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Whistler Search and Rescue urges province to consider ban on backcountry recreation

COVID-19 hampers WSAR and Avalanche Canada
Like other parks in the provincial system, Garibaldi Provincial Park remains a popular destination for outdoor recreation. Photo by Declan Taylor

Whistler Search and Rescue (WSAR) and Avalanche Canada are asking the public to use extreme caution if they head into the backcountry, with WSAR saying that its ability to respond to incidents is severely hampered as its members do not have access to the specialized equipment needed to guard against COVID-19.

"Our ability to respond is being considerably restricted," said WSAR manager Brad Sills.

Sills likens the current situation in the Whistler backcountry to that of a municipal pool that no longer has lifeguards on duty.

"You have a decision to make. The pool still there—you can still swim—but if you get in trouble, it may be a long time before somebody comes to you," he said.

WSAR does not have access to the type of personal protective equipment needed to guard against transmission.

This type of specialized equipment has been allocated "where it needs to be on a priority basis," to police, hospital staff, and firefighters, said Sills.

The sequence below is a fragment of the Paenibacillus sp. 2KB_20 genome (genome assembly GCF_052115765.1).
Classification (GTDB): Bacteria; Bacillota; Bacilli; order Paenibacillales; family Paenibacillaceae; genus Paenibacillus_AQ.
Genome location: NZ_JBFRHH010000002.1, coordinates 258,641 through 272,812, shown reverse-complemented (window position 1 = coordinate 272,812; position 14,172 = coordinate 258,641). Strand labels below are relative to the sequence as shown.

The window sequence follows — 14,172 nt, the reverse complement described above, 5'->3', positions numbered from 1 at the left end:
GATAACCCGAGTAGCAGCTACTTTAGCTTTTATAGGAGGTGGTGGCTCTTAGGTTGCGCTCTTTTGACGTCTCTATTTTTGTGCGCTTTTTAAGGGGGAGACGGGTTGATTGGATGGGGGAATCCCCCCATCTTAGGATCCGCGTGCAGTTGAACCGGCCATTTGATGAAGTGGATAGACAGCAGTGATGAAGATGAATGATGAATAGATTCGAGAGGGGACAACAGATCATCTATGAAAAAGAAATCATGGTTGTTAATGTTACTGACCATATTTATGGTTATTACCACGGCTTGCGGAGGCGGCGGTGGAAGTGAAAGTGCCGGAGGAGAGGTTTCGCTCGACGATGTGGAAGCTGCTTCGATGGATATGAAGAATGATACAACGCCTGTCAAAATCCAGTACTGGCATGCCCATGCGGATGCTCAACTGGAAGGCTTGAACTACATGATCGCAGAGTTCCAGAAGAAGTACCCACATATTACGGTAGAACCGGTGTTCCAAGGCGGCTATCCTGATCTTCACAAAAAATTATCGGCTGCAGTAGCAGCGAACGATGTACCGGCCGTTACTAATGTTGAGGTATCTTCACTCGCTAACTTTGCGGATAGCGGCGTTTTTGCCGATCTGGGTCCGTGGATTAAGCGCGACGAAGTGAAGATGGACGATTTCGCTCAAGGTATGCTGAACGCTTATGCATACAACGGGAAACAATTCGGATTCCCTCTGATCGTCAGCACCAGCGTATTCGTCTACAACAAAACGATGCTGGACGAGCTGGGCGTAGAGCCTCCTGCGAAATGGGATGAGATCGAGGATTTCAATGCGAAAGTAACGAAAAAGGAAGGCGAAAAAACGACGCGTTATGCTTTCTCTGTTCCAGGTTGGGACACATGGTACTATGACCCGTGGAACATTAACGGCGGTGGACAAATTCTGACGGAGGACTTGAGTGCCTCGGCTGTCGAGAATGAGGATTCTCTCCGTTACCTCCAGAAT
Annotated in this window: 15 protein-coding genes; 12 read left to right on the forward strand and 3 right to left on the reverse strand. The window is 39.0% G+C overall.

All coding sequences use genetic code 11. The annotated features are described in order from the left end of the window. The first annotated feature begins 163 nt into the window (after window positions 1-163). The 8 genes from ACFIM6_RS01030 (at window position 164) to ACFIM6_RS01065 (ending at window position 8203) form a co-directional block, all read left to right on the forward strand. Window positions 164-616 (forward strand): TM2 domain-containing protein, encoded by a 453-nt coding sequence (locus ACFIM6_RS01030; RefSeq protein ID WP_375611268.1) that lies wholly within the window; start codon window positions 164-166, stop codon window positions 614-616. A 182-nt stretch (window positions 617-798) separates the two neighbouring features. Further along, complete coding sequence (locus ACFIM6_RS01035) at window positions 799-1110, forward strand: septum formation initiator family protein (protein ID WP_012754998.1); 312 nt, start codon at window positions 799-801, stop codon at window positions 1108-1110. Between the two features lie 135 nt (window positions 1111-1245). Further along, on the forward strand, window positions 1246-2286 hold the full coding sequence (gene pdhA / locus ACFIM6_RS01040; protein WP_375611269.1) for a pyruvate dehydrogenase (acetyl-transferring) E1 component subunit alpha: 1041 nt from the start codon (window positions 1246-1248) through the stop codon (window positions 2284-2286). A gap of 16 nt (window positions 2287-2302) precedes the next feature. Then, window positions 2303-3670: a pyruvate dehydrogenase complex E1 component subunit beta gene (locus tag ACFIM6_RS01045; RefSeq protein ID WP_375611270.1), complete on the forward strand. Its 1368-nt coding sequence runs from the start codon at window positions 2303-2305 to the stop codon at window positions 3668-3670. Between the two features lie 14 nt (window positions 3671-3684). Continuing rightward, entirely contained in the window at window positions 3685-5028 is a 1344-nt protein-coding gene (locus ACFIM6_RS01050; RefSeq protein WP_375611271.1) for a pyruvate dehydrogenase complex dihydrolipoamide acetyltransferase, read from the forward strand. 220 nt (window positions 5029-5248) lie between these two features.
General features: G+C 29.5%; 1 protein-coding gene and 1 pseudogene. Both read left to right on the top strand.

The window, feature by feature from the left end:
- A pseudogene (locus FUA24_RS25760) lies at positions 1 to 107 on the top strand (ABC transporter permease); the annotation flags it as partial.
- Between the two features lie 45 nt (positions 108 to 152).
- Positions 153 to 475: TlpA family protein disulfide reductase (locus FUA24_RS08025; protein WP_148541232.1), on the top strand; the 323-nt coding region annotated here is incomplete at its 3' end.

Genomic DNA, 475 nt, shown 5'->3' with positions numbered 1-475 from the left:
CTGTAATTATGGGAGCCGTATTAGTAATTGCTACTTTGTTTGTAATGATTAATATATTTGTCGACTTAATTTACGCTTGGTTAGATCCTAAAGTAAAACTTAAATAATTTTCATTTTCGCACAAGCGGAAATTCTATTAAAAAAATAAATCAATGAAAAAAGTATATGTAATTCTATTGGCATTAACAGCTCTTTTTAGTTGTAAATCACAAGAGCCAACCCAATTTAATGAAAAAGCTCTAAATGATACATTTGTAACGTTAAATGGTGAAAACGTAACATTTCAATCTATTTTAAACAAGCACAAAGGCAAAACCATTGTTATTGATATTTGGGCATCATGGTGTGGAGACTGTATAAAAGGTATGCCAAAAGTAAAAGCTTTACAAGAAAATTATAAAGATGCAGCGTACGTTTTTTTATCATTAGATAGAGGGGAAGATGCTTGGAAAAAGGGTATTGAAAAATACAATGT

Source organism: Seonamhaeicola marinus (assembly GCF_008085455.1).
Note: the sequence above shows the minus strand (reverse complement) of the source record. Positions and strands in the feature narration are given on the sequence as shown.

As a result, he's calling on the province to consider shutting down backcountry recreation, which has been done in other places. In a bid to conserve medical resources for responding to COVID-19, French authorities recently shut down ski touring and climbing in the Chamonix Valley, with police given the ability to levy fines to people who don't follow the rules.

"The government has to make some serious decisions here and put on their big-boy pants and do what's required," said Sills, noting that this decision might be an unpopular position in some corners.

He added that the province's backcountry has been shut down in the past due to respiratory threats to first responders from wildfires, and the risk of wildfires being started. The risks associated with the current situation are far greater, said Sills.

"They close it down regularly under a state of emergency for wildfire, and wildfire is certainly nowhere near the threat that this is," he said.

Longtime WSAR member Wayne Flann is also voicing concerns about responding to calls given the lack of access to protective equipment.

"I personally will not go out on a call until I am supplied with the proper [personal protective equipment] if I need to make contact with a patient," said Flann.

"I have been practicing social distancing and minimizing my contact with people in general...Volunteers should not be exposing themselves to any situation where there is a chance of contact." Flann added that he would like to see Emergency Management BC provide the proper equipment to search-and-rescue teams.